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in International Labour Law Reports Online


* (Some footnotes are omitted, those included are not renumbered - Ed.) ' Each class member sent the following letter to the union: 'As an employee of Western Airlines, feel that the Brotherhood of Railway, Airline and Steamship Clerks does not properly represent my interests and protest the compulsory "agency fee" must pay the Brotherhood of Railway, Airline and Steamship Clerks, in order to retain my job. In addition, I hereby protest the use of these fees for any purpose other than the cost of collecive bargaining and specifically protest the support of Legislative goals, candidates for political office, political efforts of any kind or nature, ideological causes, and any other activity which is not a direct cost of collective bargaining on my behalf. demand an accounting and refund from the Brotherood of Railway, Airline and Steamship Clerks of all fees exacted from me by the so-called "agency fee".'...

7 Then courts that have considered this question are divided....

8 Senator Hill, one of the bill's sponsors, explained on the Senate floor that "assessments" is not to include "fines and penalties". Thus if an individual member is fined for some infraction of the union bylaws or constitution, the union cannot obtain his discharge under a union-shop agreement in the event that the member refuses or fails to pay the fine imposed.' 96 Cong.Rec. 15736 (1950).

"Given our holding that objecting employees cannot be charged for union organizing or litigation, they cannot be charged for the expense of reporting those activities to the membership. " The District Court found that the organizing expenses here were spent in part to recruit new union members within the bargaining unit. This is because the collective-bargaining agreement involved in this case is administered as an agency shop rather than a union shop provision. By its terms, § 2, Eleventh authorizes negotiation of a union shop; it may be read to authorize negotiation of an agency shop. See NLRB v. General Motors Corp., 373 U.S. 734... (1963) (interpreting the equivalent provision in the National Labor Relations Act). But it would be perverse to read it as allowing the union to charge to objecting nonmembers part of the costs of attempting to convince them to become members.

" On remand, damages will have to recalculated. Petitioners argue that a new trial is required because the District Court applied a preponderance of the evidence, rather than a clear and convincing, standard of proof. It is plain from the discussion of this issue in Allen, in which we held that the union bears the burden of proving what proportion of expenditures went to activities that could be charged to dissenters that no heightened standard is appropriate in this situation. We noted there that '[a]bsolute precision in the calculation of such proportion is not, of course, to be expected or required; we are mindful of the difficult accounting problems that may arise.'... The fact that petitioners invoke the First Amendment is insufficient reason to impose the heightened standard on their opponents, and we perceive no need to abandon the preponderance standard normally applicable in civil suits for damages....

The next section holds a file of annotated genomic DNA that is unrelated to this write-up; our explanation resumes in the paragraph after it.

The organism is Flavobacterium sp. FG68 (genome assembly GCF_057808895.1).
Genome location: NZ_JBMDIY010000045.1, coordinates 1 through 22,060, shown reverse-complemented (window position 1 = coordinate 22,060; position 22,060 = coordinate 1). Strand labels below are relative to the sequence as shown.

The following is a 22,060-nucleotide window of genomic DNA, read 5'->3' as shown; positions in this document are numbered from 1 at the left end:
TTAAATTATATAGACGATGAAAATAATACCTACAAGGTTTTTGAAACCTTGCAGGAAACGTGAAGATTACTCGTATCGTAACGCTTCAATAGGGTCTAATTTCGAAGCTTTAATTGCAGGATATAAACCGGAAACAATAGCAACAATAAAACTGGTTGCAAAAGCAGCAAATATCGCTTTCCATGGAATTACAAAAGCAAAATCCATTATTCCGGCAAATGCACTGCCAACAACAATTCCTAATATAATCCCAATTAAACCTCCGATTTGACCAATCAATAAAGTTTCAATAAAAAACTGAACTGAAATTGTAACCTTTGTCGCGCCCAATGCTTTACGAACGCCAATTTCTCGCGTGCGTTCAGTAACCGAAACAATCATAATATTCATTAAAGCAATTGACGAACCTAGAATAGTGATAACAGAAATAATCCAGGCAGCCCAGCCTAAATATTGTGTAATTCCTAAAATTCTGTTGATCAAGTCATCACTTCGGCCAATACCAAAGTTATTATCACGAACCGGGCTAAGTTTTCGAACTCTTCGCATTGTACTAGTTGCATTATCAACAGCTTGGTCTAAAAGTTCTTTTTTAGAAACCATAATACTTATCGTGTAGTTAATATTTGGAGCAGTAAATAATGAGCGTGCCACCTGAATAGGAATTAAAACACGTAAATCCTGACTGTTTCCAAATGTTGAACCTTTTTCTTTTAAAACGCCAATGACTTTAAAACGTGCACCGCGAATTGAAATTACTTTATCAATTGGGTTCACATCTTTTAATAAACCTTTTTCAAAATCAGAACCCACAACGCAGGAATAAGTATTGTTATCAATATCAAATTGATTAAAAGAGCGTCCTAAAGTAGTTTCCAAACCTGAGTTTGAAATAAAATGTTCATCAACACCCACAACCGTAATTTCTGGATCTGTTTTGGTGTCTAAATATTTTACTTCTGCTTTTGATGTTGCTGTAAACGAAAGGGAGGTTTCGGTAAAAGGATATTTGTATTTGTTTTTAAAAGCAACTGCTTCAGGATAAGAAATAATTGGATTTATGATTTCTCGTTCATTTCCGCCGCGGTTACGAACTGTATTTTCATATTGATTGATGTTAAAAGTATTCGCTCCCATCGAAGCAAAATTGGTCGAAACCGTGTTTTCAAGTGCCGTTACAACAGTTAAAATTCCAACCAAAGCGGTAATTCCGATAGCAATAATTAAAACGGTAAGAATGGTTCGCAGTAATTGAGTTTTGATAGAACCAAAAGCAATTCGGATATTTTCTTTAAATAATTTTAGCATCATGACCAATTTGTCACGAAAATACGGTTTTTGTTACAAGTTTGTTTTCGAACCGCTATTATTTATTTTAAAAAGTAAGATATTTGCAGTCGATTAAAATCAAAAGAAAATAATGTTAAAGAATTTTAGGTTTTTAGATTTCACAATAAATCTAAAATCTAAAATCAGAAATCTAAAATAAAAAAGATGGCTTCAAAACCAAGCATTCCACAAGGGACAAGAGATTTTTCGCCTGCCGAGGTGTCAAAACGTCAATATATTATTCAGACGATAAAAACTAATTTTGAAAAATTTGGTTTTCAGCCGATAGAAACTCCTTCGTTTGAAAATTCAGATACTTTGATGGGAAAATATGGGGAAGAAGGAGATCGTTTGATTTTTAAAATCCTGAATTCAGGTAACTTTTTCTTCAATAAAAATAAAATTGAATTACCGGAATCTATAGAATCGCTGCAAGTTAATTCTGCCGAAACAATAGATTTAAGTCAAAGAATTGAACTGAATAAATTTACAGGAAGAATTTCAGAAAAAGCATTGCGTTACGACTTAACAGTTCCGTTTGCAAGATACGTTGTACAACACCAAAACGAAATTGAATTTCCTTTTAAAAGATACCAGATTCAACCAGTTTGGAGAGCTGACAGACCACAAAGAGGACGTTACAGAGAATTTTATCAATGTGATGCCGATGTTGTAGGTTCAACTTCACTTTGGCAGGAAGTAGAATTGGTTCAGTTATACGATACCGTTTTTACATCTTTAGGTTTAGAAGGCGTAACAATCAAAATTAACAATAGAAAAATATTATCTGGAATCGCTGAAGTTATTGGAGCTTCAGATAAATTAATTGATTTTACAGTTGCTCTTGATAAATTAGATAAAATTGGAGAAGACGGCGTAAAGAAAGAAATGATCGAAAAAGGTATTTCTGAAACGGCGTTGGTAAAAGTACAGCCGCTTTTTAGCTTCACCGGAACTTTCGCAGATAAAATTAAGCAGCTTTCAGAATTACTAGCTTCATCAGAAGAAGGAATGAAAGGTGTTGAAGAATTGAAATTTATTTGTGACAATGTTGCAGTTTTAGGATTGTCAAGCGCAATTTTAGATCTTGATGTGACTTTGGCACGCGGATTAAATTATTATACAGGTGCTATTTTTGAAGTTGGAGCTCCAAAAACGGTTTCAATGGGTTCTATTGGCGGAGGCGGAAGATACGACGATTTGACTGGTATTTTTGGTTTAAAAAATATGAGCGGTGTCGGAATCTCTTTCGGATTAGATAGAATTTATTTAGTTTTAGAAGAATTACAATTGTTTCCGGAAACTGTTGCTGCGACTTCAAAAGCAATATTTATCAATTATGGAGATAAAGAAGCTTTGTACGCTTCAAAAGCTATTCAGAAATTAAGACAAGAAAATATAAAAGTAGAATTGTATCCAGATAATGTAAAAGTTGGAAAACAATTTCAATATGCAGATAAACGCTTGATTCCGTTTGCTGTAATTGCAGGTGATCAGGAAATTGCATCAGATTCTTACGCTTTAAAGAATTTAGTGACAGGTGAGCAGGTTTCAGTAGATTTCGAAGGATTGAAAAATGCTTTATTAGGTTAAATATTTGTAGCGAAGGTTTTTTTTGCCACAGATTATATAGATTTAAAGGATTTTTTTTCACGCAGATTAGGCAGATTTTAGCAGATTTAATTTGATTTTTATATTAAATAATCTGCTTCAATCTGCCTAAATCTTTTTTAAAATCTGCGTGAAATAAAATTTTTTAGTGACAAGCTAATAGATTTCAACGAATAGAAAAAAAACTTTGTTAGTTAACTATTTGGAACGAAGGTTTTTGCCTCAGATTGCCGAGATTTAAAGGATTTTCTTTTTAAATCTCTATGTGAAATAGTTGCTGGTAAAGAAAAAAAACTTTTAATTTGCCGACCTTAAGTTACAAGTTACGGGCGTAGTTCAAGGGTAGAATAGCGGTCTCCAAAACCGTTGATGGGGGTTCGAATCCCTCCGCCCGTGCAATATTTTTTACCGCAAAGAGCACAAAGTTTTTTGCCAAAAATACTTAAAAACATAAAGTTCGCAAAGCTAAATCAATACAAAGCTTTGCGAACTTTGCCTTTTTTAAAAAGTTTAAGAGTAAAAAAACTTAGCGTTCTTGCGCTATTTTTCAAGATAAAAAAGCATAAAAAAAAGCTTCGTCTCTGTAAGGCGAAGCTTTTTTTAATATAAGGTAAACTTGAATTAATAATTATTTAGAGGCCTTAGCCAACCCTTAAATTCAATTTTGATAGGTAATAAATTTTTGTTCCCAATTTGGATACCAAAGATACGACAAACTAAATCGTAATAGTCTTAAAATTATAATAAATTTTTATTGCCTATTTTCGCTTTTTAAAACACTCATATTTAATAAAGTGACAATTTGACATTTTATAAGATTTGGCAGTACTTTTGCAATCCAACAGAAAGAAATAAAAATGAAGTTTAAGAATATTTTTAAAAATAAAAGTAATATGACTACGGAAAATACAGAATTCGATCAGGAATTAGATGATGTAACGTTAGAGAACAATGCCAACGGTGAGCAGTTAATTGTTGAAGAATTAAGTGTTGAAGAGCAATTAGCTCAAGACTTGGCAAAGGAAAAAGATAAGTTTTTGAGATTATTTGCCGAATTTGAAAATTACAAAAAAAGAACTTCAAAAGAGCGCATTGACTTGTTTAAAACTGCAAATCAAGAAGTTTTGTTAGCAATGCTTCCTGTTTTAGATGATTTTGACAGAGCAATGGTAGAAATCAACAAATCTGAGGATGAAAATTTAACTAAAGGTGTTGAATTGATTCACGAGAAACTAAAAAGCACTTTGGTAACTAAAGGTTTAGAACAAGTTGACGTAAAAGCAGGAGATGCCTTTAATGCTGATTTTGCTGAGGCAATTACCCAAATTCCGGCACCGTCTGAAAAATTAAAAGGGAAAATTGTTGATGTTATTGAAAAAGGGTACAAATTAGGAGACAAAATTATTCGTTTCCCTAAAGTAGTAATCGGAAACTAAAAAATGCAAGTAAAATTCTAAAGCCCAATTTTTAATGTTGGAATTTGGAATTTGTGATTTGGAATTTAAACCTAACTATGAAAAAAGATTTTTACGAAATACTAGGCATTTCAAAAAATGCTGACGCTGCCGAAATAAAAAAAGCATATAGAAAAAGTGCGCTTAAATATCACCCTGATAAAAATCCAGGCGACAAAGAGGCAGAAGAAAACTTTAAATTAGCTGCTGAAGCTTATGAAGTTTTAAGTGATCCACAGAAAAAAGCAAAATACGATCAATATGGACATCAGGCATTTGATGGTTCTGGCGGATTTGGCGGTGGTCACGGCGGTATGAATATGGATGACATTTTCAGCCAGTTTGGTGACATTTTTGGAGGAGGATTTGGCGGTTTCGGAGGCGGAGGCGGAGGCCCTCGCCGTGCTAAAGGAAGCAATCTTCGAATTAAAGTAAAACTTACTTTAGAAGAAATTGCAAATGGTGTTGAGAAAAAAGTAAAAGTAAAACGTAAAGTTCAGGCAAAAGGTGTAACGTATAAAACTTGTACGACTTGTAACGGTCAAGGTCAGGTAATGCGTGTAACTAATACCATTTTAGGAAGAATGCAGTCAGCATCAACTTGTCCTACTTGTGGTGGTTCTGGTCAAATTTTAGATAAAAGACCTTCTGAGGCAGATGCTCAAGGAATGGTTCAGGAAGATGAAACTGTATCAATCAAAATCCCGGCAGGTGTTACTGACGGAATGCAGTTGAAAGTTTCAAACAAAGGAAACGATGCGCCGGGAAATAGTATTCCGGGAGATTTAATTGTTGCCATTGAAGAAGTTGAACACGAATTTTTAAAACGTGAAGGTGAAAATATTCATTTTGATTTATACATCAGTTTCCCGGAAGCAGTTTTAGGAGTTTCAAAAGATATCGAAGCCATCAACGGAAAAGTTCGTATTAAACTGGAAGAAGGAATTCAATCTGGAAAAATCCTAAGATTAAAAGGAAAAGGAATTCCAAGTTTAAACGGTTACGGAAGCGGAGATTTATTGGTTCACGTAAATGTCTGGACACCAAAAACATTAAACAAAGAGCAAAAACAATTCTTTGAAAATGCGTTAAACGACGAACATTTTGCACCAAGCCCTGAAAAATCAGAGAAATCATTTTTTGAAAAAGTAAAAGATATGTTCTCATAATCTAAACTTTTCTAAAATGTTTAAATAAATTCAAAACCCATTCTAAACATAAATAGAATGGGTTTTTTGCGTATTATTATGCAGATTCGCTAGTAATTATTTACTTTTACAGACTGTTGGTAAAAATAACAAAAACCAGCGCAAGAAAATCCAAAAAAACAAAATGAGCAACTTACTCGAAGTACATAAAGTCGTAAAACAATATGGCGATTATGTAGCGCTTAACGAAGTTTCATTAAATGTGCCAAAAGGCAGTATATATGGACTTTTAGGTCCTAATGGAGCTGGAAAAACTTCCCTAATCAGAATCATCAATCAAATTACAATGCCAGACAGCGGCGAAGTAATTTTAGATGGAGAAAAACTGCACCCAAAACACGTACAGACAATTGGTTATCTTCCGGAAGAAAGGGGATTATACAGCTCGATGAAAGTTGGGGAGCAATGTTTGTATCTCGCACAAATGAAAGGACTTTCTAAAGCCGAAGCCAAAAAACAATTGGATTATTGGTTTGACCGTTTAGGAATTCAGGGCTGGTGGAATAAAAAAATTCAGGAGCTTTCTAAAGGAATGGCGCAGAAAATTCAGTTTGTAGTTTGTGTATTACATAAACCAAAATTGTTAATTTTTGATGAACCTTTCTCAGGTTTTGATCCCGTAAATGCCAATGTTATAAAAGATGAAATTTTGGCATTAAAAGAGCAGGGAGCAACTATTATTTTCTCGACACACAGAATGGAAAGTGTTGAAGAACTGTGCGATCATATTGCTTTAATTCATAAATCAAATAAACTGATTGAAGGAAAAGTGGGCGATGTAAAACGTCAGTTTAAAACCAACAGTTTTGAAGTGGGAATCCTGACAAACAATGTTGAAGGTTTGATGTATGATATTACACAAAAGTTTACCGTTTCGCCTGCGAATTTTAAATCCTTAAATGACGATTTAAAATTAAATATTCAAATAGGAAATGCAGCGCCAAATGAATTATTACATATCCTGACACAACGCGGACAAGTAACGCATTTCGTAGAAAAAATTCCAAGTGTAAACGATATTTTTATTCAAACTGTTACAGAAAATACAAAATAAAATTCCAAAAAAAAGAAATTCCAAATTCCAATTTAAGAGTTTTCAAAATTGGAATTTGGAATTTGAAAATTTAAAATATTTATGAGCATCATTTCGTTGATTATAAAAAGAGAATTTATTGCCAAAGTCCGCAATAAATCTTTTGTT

' Respondents' brief emphasizes the purposes and activities of these quadrennial conventions that do relate - even though sometimes tangentially - to collective bargaining. Respondents' brief deals only lightly with political speeches and activities. It does say that the 'appearances of the Mayor of Washington and the other public officials created no additional costs to BRAC,' and 'if there had been such costs [such as paying honoraria] they would have been deducted from the dues of objecting employees.' Brief for respondents 29, n. 16. This brief explanation leaves a number of unanswered questions. For example, the record does not appear to reveal who defrayed the travel, hotel and other expenses of speakers and their staff who made political speeches or whose purpose in attending was to further political causes. Nor does the record show who paid for the considerable entertaining that likely was provided for speakers as distinguished as those mentioned above. This may or may not fairly be considered an appropriate expense under the Court's standard. In short, at least for me, it does not seem appropriate for this Court - on the record before us - to assume that all union activities were disassociated from political causes. The case should be remanded for a full development of these facts.

3 With respect to 'social activities,' I concur only in the result reached by the Court's First Amendment analysis. As the Court points out, the expenditures on such activities are 'de minimis,' and petitioners do not contend that the social activities here 'implicate serious First Amendment interests.'... Within reasonable limits, I think it fairly may be argued that social occasions are related to the duties of the union as the exclusive representative of all of the employees in the bargaining unit. The fraternal aspect of a union may be relevant to its bargaining capability, and this Court has held that the First Amendment permits the union to 'expend uniform exactions under the union-shop agreement in support of activities germane to collective bargaining.' Railway Clerks v. Allen ....

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